K: Can you tell us about the multi-omics approaches that you’ve been using recently, why you’ve taken that direction and how it’s benefited your research?

Cynthia and her team, clockwise from top: Val Yianni, Thea Willis, Emily Lodge, Alice Santambrogio, Cynthia, Yasmine Kemkem (not present: Carlos Abascal Sherwell Sanchez).

Cynthia and her team, clockwise from top: Val Yianni, Thea Willis, Emily Lodge, Alice Santambrogio, Cynthia, Yasmine Kemkem (not present: Carlos Abascal Sherwell Sanchez).

C: We started off doing bulk RNA sequencing and purifying populations in the lab to compare stem cells with non-stem cells, and realised that this approach can give very misleading information. It is fine if you only have pure cell populations to compare, but all endocrine cells were present in one sample, and the resolution of the technique was not sufficient to draw certain conclusions.

When single cell technologies started emerging, it presented a fantastic opportunity to see what the relationships are between cells. Specifically, we wanted to study the communication between cells and to know exactly which genes stem cells express and, therefore, the proteins they potentially secrete, which cells might be perceiving as signals. This is all key to much of the research that we are doing.

We knew from immunofluorescent staining and cell culture experiments that not all stem cells behave in the same way or express identical markers. Therefore, we wanted to know what the degree of heterogeneity was amongst this population, and had the genetic tools to purify stem cells and characterise them better. We then started using single cell sequencing techniques to analyse stem cells of different genetically modified mutants, for example, ones with impaired secretion.

Our work has led to us teaming up with wonderful collaborators, Stuart Sealfon and Frédérique Ruf-Zamojski, from the Icahn School of Medicine at Mount Sinai (New York, USA), who are experts in multi-omics techniques. Together, we analysed the human pituitary stem cell compartment and found that this is very similar to that of the mouse, which our collaborators had characterised by multi-ome, bringing confidence in the relevance of much of our stem cell work in mice.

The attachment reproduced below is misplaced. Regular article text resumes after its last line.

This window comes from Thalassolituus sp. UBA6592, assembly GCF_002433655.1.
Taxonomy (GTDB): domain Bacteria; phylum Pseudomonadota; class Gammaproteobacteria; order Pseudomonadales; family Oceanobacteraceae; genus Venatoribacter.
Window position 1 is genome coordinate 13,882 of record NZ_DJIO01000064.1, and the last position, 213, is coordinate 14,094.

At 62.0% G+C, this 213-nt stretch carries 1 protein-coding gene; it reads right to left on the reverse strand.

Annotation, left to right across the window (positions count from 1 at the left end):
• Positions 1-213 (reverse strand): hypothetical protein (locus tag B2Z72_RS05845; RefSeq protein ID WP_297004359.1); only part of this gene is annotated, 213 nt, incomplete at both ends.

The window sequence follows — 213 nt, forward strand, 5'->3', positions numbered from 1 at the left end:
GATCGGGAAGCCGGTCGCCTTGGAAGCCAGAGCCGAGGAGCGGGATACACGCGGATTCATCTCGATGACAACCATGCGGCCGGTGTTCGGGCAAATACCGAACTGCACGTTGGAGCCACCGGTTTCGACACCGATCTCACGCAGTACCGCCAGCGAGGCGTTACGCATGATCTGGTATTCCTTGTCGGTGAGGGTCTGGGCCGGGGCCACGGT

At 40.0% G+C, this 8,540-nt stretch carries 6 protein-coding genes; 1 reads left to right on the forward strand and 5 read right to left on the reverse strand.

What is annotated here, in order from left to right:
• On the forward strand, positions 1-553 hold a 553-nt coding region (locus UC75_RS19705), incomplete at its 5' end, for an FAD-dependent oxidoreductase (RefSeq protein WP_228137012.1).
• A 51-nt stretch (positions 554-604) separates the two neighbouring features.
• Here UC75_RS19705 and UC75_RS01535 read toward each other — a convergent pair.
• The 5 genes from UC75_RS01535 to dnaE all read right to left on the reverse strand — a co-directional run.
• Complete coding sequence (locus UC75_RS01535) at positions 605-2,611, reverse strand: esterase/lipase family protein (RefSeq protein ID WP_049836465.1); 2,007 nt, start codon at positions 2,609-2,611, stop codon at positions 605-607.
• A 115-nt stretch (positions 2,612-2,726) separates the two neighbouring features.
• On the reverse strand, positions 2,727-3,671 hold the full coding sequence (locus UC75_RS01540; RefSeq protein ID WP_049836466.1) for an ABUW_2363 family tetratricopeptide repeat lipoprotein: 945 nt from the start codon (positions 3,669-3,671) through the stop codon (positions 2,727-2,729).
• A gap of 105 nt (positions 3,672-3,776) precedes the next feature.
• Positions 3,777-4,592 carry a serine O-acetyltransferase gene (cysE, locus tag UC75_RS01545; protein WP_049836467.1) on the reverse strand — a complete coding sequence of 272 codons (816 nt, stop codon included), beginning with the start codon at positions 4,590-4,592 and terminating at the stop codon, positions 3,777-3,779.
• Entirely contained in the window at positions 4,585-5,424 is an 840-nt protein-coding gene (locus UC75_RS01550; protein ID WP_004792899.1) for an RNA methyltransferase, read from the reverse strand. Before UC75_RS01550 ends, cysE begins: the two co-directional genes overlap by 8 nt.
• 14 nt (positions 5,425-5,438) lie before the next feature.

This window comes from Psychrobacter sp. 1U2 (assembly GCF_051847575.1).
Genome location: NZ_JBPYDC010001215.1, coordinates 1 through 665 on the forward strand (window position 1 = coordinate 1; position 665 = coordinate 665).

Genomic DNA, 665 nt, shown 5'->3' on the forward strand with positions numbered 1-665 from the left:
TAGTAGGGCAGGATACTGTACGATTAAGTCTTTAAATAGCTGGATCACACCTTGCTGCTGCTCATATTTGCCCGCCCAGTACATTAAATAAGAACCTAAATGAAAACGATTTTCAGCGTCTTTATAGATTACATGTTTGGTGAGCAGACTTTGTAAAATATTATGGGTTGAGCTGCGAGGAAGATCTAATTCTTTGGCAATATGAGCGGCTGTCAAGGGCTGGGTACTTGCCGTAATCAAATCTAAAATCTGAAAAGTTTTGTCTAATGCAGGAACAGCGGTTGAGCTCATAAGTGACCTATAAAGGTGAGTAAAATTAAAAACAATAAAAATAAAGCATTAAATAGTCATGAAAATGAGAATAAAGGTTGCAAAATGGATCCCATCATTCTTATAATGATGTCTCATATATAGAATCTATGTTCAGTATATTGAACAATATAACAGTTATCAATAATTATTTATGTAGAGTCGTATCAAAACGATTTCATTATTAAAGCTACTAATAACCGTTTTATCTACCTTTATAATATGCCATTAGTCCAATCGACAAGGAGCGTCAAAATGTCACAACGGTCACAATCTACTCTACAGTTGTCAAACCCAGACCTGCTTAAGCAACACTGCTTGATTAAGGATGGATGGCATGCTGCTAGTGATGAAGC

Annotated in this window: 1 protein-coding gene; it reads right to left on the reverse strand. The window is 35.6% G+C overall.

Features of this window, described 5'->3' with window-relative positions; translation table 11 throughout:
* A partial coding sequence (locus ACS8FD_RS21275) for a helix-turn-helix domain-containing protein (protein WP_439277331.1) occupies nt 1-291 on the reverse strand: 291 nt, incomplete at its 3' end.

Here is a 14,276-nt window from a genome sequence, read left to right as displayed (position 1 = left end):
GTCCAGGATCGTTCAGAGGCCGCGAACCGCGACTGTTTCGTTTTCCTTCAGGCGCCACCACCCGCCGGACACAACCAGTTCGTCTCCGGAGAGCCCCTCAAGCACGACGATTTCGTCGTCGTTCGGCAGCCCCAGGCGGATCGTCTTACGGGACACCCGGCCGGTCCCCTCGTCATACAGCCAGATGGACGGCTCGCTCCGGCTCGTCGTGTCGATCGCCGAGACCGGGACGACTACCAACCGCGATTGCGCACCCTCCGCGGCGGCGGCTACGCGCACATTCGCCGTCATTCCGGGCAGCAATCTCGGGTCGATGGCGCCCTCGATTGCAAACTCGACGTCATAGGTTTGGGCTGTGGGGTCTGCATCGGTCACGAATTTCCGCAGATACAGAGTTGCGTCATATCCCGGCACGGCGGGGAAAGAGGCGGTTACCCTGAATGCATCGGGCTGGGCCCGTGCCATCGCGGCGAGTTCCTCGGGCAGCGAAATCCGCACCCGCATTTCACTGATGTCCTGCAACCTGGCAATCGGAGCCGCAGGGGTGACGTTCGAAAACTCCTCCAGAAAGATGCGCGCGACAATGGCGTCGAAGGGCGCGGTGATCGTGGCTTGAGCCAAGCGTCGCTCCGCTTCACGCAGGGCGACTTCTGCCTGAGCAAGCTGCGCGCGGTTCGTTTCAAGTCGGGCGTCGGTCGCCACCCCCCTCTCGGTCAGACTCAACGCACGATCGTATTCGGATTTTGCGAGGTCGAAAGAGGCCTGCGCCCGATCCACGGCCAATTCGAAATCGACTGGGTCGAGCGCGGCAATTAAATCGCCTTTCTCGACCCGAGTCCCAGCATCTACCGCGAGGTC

Analysing human samples from frozen, post-mortem, pituitaries differs from the single cell RNA-seq approaches that we previously used, as the method employed used isolated single nuclei. As well as RNA-seq, this allows us to perform ATAC-seq, a method used to determine to what degree chromatin is accessible across the genome. This provides a valuable insight into how cells are regulated, gaining the label ‘multi-ome’. During ATAC-seq, sequencing adapters are inserted into the accessible DNA regions, which can then undergo high throughput sequencing. ATAC-seq does not require prior knowledge of genomic elements (such as promoters and enhancers). It can act as a powerful tool to help determine normal mechanisms of gene regulation and identify how these might go wrong, especially when combined with RNA-seq assessing gene expression.

This allows us to interrogate and understand the networks that are controlling cell fate, and capture changes that might happen during ageing or with disease. As this technique can use frozen tissue, it opens up the possibility of using archived tissue samples. It was crucial to first start with a multi-ome reference of normal glands, at different ages and across sexes.

K: How do you think the developments in -omics will open up the fields for us as endocrinologists, with the prospects for future discoveries that they may bring?

C: It is important to mention that the amount of data generated from just a single piece of tissue is enormous. It’s enough to sustain multiple labs with multiple projects until the end of their careers!